• AdaError: An Adaptive Learning Rate Method for Matrix Approximation-based Collaborative Filtering
    Authors: Dongsheng Li, Chao Chen, Qin Lv, Hansu Gu, Tun Lu, Li Shang, Ning Gu and Stephen Chu

    Keywords: recommender systems, collaborative filtering, matrix approximation

    In matrix approximation (MA)-based collaborative filtering (CF) algorithms, gradient-based learning methods, e.g., stochastic gradient descent (SGD), are widely adopted to learn MA models based on observed user-item ratings. However, one of the common issues in existing gradient-based learning methods is how to determine proper learning rates, because the model convergence will be inaccurate or very slow if the learning rate is too large or too small, respectively. This paper proposes AdaError — an adaptive learning rate method for matrix approximation-based collaborative filtering. AdaError can reduce the learning rates for noisy ratings to prevent the learned models from overreacting to the noises. Meanwhile, AdaError can adaptively shrink the learning rates to eliminate the need of manually tuning the learning rates. Our theoretical and empirical analysis shows that the generalization performance of learned MA models can be improved using AdaError. Experimental studies on MovieLens and Netflix datasets demonstrate that the proposed method can outperform state-of-the-art adaptive learning rate methods in matrix approximation-based collaborative filtering. Meanwhile, by applying the proposed AdaError method on standard matrix approximation method, we can achieve statistically significant improvements in both rating prediction accuracy and top-N recommendation accuracy compared with state-of-the-art collaborative filtering methods.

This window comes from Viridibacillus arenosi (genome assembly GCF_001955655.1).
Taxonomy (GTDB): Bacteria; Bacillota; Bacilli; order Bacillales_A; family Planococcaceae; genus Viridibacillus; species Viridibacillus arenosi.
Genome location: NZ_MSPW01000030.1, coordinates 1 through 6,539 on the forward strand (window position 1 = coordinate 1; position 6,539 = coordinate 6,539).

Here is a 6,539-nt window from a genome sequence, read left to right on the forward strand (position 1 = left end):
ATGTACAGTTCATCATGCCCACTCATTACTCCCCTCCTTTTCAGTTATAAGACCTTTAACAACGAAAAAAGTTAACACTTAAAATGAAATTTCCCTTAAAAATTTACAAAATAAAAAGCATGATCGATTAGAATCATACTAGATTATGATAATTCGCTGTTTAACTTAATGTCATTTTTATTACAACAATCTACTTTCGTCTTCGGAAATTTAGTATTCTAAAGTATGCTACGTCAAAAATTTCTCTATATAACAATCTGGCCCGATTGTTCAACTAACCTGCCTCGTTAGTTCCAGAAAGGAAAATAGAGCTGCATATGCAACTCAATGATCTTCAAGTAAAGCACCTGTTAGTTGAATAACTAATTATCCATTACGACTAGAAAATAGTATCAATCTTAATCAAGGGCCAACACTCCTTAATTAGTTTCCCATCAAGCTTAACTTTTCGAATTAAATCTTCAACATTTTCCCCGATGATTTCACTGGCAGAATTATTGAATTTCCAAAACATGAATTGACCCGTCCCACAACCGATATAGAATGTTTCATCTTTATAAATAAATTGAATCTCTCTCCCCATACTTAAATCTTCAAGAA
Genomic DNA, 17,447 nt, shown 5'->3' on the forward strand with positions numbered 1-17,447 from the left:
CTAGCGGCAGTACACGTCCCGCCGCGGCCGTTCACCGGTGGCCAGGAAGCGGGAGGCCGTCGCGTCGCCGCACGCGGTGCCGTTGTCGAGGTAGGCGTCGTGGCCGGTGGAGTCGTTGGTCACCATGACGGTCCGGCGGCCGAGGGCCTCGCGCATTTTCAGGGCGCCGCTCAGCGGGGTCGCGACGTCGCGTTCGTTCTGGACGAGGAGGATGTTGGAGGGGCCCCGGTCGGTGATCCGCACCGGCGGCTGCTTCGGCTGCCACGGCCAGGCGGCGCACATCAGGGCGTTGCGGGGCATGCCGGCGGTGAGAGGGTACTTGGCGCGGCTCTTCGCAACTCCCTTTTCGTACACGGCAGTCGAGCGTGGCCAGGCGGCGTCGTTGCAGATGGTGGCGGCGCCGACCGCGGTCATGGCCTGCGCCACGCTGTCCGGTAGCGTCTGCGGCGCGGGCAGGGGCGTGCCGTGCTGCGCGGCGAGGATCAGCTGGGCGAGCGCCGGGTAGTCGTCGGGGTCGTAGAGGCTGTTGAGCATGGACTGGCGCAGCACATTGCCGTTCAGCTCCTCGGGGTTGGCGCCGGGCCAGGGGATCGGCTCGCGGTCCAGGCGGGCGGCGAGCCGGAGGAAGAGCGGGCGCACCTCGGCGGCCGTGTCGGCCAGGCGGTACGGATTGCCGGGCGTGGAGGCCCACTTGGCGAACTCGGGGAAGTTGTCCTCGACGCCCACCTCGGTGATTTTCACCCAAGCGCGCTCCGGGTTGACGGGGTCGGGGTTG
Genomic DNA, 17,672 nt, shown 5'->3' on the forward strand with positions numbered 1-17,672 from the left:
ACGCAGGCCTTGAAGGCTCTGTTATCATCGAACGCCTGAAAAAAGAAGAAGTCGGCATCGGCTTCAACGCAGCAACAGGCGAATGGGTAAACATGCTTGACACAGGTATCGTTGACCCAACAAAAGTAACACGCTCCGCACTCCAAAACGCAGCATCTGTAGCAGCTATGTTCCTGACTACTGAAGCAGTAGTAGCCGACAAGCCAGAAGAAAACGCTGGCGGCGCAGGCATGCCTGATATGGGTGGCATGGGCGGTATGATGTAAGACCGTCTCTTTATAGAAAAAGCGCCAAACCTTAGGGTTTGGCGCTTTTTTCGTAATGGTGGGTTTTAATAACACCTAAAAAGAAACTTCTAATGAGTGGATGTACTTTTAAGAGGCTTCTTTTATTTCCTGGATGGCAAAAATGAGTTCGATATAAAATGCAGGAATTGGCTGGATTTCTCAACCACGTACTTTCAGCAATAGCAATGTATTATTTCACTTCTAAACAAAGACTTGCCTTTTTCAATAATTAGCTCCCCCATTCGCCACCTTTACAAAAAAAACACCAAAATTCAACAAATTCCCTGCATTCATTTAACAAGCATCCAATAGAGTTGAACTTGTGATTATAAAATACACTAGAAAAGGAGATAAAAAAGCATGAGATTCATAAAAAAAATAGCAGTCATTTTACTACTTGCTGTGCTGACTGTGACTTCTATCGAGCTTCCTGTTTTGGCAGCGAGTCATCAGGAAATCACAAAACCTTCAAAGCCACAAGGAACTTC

• Latent Relational Metric Learning via Memory-based Attention for Collaborative Ranking
    Authors: Yi Tay, Anh Tuan Luu and Siu Cheung Hui

    Keywords: Collaborative Filtering, Recommender Systems, Neural Networks, Deep Learning, Attention Mechanism